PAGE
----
Just as we in Jackson started to enjoy one of the longest sustained periods of mild, sunny weather in months came news the State Supreme Court upheld a lower court ruling that the Columbus City Council violated the Mississippi Open Meetings Act.

It was a unanimous 9-0 vote, no less. Talk about a win for sunshine laws.

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Politely refuting the ‘liberal bias’ label

By Al Cross

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Al Cross

Last month I shared the story of a community newspaper editor who showed an effective way to respond to concerns of readers, often not politely expressed, that his newspaper was liberally biased. Brian Hunt of the Walla Walla Union-Bulletin is an experienced editor, but an intern at a Kentucky weekly newspaper took a very similar approach in a manner that was just as professional. Here’s an adapted version of our report on The Rural Blog:

Josh Qualls was having difficulty finding a source to help him explain how the House health-insurance bill might affect seniors on Medicaid in Lincoln County, Kentucky, where he recently completed a summer internship with The Interior Journal in Stanford. So he went to the Boone Newspapers weekly’s Facebook page.

“The very first response echoed some of the most disheartening, gut-wrenching rhetoric we’ve seen directed toward journalists in recent months. Its author offered a scathing indictment of the news media and accused us of being liberally biased,” Qualls wrote in his intern report to the Kentucky Press Association, relying on memory because the poster had deleted the post. “She talked about how much ‘Obamacare’ didn’t help her health-hindered family, so I saw a way to connect with her.”

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CJR article errs in assessment of public notice, newspapers

By Richard Karpel

Karpel, Richard
Richard Karpel

In a recent article in Columbia Journalism Review, Liena Zagare and Ben Smith argue that local governments should move public notice and other civic advertising from newspapers to local-news websites like their own BKLYNER.

To buttress their case, they claim that a newspaper in their borough, the Brooklyn Eagle, recently had “three of its 12 pages entirely covered” by advertising designed to “make sure taxpayers see how their money is being spent, and to prevent officials from hiding corrupt deals.” But those three pages of advertising in the Eagle were placed by law firms, not public officials. And its purpose was to provide official notice of courtroom process, not public spending. That’s a pretty glaring mistake. Surely, CJR would want to correct the record, right?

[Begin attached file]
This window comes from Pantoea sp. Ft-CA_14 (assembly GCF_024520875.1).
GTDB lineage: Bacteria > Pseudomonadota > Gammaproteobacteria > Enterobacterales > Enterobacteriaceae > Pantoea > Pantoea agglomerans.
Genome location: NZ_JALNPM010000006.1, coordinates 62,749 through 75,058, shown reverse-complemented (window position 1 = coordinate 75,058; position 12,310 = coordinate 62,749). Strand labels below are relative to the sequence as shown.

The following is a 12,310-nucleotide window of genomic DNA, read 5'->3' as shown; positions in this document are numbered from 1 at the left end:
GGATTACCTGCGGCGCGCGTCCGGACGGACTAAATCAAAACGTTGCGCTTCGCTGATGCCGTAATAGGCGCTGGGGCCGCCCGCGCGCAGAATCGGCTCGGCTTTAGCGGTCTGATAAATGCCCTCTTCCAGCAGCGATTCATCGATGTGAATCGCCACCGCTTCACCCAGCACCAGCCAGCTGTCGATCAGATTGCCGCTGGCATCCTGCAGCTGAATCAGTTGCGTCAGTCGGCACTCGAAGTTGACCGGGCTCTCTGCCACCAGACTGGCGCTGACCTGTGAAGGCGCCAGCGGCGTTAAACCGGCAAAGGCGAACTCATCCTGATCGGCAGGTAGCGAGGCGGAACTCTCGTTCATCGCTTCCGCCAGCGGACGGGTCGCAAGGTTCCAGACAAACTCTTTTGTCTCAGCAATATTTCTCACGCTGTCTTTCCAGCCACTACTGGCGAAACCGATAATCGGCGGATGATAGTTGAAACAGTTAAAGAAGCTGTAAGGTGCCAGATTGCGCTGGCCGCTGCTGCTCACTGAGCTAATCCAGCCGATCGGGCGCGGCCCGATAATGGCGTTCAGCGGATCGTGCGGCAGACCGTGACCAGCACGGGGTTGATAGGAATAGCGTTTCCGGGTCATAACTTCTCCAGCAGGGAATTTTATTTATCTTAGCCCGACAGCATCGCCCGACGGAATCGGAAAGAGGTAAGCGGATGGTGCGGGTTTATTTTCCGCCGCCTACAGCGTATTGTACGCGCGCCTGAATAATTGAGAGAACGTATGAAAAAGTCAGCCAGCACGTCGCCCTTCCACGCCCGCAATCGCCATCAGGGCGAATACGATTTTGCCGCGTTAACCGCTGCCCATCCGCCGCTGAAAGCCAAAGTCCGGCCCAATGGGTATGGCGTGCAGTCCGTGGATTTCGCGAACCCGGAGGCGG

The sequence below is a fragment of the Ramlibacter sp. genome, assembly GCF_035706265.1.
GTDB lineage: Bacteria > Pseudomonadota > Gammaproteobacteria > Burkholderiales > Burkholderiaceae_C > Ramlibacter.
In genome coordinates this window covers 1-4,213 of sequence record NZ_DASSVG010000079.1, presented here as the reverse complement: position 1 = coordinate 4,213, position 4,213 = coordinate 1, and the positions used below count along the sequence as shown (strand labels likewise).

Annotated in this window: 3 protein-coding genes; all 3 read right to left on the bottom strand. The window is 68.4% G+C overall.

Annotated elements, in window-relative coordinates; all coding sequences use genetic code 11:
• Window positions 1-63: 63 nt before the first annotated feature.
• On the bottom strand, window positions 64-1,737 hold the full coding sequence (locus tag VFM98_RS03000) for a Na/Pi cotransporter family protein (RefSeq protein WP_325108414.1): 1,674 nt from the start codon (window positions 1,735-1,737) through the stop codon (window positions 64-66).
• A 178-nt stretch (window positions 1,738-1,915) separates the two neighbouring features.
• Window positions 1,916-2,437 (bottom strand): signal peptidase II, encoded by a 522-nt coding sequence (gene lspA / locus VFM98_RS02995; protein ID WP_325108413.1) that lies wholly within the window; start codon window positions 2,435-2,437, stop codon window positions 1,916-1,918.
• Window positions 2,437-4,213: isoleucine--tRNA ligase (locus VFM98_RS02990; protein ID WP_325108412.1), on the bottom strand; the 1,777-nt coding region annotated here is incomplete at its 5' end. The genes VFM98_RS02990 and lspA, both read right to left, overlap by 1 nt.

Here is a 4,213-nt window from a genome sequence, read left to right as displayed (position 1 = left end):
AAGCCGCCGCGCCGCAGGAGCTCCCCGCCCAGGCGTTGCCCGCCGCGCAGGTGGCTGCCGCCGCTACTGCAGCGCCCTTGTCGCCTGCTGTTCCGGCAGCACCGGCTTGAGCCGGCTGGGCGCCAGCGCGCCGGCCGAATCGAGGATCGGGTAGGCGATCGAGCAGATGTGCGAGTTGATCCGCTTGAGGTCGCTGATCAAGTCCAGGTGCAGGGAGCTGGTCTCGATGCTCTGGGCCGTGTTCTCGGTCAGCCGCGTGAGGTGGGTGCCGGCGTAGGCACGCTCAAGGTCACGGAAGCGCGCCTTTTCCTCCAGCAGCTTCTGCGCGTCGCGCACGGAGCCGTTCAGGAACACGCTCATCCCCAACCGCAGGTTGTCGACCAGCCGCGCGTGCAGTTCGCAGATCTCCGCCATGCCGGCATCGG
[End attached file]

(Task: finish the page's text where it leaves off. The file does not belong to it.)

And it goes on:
We thought so too, but CJR disagrees.

However, we’re less interested in CJR’s editorial policy than in what the mistake illustrates about the authors’ understanding of public notice: It is sorely lacking. And people who write about subjects they know little about tend to spread misinformation, which is what Zagare and Smith have done.

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New law on liquor ads takes effect July 1

By John C. Henegan Sr.

2016 henegan, john
John Henegan

In the exercise of its powers under the Twenty-first Amendment to the United States Constitution, the State Legislature recently amended the state law regulating liquor advertising and signage, Miss. Code § 67-1-85 (2016).

Under the current law it is unlawful for a newspaper in a “dry” municipality, county, or judicial district to publish liquor advertising even if the advertising only appears in papers only distributed in a “wet” municipality, county, or judicial district.

The title to S.B. No. 2345 sums up the change:  The new law “DELETE[S] THE PROVISION THAT MAKES IT UNLAWFUL FOR ANY ADVERTISEMENT OF ALCOHOLIC BEVERAGES TO ORIGINATE IN ANY MUNICIPALITY, COUNTY OR JUDICIAL DISTRICT WHICH HAS NOT VOTED TO LEGALIZE THE SALE OF ALCOHOLIC BEVERAGES . . . .”